Bali’s rise into a recreational paradise in the 1970s was truly a game changer – especially for its residents. It didn’t take long before tourism became the island’s main industry.
Hotels were built, attractions appeared and expanded, ports grew larger and got busier, and so on. As always, with progress comes compromises. Sadly, most of Bali took it at the core of its culture: their agriculture. Other than farming is not seen as profitable or modern, less and less of the young generation are interested in working the fields. Meanwhile the soil and biodiversity’s health also receded after years of malnutrition, mistreatment, and pushed away by the concrete buildings. But what if we could combine the best of both worlds?
In comes Astungkara Way. Their mission is to bring back farming as an integral part of the culture as well as its function in the ecosystem. To achieve this goal, they will go through three activities:
- Courses that expose local and international learners to regenerative agriculture.
- Building a network of learning hubs on Bali and engaging with farmers who are taking regenerative action on their island.
- Strengthening said network by building a coast-to-coast pilgrimage in Bali called the Astungkara Trail.
Not only is this ambitious goal intriguing, but in 2020 they have already started early by opening the Regenerative Farming Learning Center. The first of many in the future, the RFLC in Abiansemal is also the starting point for one of their most interesting programs: the Astungkara Trail. This last project is what will define Astungkara Way as a new alternative to sustainable tourism, as it takes visitors to slow down, to take notice, to connect with nature and local communities that live in simple, sustainable ways. It is the first, and the only 10-days coast-to-coast experience in Bali.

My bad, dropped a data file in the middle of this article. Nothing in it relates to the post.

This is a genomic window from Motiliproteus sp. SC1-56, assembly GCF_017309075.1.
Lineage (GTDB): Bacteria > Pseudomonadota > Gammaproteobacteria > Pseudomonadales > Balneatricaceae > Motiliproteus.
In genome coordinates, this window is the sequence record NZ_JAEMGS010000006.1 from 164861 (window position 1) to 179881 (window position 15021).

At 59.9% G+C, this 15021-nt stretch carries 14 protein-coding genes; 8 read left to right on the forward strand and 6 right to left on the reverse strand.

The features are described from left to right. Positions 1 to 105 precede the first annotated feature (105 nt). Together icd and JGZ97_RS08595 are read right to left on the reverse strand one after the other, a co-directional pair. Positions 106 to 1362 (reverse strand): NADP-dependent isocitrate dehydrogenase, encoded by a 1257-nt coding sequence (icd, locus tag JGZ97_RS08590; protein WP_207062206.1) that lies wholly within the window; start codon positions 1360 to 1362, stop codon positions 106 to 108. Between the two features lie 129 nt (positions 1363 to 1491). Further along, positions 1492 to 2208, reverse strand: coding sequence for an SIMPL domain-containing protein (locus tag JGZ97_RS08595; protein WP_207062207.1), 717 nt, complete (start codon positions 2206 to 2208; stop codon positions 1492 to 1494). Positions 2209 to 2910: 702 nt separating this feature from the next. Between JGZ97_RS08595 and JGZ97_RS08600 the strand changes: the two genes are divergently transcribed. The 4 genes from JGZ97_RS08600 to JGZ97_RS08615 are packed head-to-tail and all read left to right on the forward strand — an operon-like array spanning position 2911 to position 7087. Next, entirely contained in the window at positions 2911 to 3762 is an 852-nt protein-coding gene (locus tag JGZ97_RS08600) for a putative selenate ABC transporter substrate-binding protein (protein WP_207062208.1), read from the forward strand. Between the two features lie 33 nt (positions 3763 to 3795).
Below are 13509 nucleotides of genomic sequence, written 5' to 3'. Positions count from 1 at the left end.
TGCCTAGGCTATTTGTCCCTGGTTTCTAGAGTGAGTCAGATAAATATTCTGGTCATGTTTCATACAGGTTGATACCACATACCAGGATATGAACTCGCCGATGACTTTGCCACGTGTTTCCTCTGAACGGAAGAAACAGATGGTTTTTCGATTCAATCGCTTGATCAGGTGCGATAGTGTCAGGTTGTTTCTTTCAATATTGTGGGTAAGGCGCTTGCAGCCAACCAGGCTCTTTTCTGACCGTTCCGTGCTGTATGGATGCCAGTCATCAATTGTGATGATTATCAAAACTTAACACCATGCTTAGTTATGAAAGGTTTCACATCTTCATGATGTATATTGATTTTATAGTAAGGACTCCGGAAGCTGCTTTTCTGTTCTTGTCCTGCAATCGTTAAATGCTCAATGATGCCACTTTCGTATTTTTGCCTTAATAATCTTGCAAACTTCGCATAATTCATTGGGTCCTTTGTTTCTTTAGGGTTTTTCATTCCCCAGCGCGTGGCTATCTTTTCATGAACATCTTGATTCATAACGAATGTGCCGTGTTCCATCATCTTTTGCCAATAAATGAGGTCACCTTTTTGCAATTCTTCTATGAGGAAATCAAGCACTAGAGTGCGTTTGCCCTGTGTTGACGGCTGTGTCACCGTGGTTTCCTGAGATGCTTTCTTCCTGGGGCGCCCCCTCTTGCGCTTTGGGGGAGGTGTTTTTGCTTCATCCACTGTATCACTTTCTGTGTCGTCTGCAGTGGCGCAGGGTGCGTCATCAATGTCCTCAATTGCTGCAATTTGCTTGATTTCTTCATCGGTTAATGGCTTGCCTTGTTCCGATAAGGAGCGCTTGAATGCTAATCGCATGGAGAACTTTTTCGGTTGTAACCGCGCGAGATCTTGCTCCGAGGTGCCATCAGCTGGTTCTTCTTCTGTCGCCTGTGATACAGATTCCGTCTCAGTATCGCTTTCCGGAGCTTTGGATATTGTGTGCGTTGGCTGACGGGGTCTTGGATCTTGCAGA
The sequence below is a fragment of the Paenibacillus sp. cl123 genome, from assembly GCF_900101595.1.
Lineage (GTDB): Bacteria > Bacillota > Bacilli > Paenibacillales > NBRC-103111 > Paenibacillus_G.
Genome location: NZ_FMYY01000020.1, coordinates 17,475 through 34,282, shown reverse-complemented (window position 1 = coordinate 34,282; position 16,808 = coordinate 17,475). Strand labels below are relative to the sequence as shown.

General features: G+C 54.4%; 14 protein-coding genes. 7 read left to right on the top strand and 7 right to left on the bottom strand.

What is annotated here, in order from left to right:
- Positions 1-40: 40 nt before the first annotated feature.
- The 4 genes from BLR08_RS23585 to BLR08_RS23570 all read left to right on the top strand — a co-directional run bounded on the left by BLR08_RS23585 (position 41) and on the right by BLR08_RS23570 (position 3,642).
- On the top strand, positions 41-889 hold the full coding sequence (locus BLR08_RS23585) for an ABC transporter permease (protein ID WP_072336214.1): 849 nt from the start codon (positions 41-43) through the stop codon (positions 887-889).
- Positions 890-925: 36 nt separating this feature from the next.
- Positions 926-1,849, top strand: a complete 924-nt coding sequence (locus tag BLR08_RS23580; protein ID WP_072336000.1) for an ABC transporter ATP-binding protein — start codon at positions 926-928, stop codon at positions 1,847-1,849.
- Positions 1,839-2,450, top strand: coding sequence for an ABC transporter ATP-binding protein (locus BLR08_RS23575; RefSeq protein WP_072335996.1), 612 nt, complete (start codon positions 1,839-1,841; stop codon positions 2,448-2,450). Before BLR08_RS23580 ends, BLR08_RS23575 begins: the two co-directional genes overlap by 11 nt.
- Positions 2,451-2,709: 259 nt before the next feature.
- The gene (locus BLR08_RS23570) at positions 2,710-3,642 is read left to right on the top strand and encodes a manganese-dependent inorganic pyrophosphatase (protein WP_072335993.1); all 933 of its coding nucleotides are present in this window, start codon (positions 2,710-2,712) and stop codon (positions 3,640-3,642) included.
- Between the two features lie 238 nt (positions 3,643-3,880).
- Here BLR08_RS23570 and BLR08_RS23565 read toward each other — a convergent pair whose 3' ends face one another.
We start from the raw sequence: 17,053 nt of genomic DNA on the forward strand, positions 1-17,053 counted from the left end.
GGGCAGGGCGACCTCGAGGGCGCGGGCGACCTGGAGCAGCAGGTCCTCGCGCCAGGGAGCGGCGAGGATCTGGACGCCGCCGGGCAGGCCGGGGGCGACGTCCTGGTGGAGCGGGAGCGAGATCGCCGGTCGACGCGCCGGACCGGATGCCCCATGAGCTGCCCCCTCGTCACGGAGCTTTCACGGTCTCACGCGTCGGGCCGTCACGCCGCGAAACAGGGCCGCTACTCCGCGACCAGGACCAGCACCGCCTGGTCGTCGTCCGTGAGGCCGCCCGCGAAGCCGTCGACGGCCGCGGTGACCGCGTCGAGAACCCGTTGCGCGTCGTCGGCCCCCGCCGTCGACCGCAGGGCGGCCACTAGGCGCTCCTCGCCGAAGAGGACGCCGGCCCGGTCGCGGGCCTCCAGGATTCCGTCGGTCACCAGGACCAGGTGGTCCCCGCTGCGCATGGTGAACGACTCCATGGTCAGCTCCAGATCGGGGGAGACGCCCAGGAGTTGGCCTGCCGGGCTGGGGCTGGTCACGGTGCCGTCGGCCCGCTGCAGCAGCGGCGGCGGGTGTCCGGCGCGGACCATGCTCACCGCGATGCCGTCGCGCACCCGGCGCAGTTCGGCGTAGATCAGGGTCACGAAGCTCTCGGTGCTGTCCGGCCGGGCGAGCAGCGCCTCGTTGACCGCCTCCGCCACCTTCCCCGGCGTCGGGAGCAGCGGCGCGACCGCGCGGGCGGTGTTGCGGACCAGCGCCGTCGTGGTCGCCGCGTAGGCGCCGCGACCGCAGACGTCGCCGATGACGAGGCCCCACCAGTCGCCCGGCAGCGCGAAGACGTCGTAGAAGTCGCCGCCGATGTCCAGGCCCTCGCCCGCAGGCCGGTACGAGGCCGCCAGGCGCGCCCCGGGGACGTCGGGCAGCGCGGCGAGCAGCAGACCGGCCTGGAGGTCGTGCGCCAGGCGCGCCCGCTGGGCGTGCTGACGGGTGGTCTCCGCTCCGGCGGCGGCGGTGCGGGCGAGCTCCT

In the long run, Astungkara Way also aims to bring back the youth into the fields for a long lasting and sustainable agriculture. Founder Tim Fijal has a decade long experience with both younger audience and the agriculture world. He was the director of Kul Kul Connection, the community bridging program owned by Green School, where he introduce foreigners to the wonders of the rice cycle. His work there brought him to meet the local farmers, which then became the foundation for Astungkara Way.
As of now, Astungkara Way has already run full curriculum courses for gap year students, primary and middle schoolers – including local students on scholarships. Together with the farmers, they have planted considerable amount of agroforest. Just this June, slots for their first commercial Astungkara Trail had opened. Everything is looking good for the mission.
A mix between learning about sustainability and witnessing the best of our nature. We can’t wait to experience it ourselves.